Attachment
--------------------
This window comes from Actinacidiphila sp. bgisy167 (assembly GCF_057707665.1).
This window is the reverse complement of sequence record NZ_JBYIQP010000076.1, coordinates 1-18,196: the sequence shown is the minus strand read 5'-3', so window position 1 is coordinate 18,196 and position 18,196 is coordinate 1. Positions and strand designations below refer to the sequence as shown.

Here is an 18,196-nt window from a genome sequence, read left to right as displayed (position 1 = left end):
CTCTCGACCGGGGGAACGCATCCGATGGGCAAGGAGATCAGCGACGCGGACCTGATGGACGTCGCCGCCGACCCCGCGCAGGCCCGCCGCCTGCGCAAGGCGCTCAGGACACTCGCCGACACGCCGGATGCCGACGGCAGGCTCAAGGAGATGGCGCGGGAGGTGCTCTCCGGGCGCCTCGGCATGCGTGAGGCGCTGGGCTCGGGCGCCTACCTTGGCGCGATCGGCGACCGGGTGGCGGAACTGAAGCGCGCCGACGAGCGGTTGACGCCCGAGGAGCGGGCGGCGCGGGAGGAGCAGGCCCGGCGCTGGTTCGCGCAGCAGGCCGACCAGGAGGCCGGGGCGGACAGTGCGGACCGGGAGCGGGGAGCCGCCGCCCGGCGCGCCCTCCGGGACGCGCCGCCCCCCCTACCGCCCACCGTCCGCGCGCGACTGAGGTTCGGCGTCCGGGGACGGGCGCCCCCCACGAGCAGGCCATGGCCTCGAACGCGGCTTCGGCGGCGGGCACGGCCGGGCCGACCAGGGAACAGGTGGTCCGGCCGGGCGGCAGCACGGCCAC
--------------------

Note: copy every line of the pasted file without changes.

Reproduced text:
This window comes from Actinacidiphila sp. bgisy167 (assembly GCF_057707665.1).
This window is the reverse complement of sequence record NZ_JBYIQP010000076.1, coordinates 1-18,196: the sequence shown is the minus strand read 5'-3', so window position 1 is coordinate 18,196 and position 18,196 is coordinate 1. Positions and strand designations below refer to the sequence as shown.

Here is an 18,196-nt window from a genome sequence, read left to right as displayed (position 1 = left end):
CTCTCGACCGGGGGAACGCATCCGATGGGCAAGGAGATCAGCGACGCGGACCTGATGGACGTCGCCGCCGACCCCGCGCAGGCCCGCCGCCTGCGCAAGGCGCTCAGGACACTCGCCGACACGCCGGATGCCGACGGCAGGCTCAAGGAGATGGCGCGGGAGGTGCTCTCCGGGCGCCTCGGCATGCGTGAGGCGCTGGGCTCGGGCGCCTACCTTGGCGCGATCGGCGACCGGGTGGCGGAACTGAAGCGCGCCGACGAGCGGTTGACGCCCGAGGAGCGGGCGGCGCGGGAGGAGCAGGCCCGGCGCTGGTTCGCGCAGCAGGCCGACCAGGAGGCCGGGGCGGACAGTGCGGACCGGGAGCGGGGAGCCGCCGCCCGGCGCGCCCTCCGGGACGCGCCGCCCCCCCTACCGCCCACCGTCCGCGCGCGACTGAGGTTCGGCGTCCGGGGACGGGCGCCCCCCACGAGCAGGCCATGGCCTCGAACGCGGCTTCGGCGGCGGGCACGGCCGGGCCGACCAGGGAACAGGTGGTCCGGCCGGGCGGCAGCACGGCCAC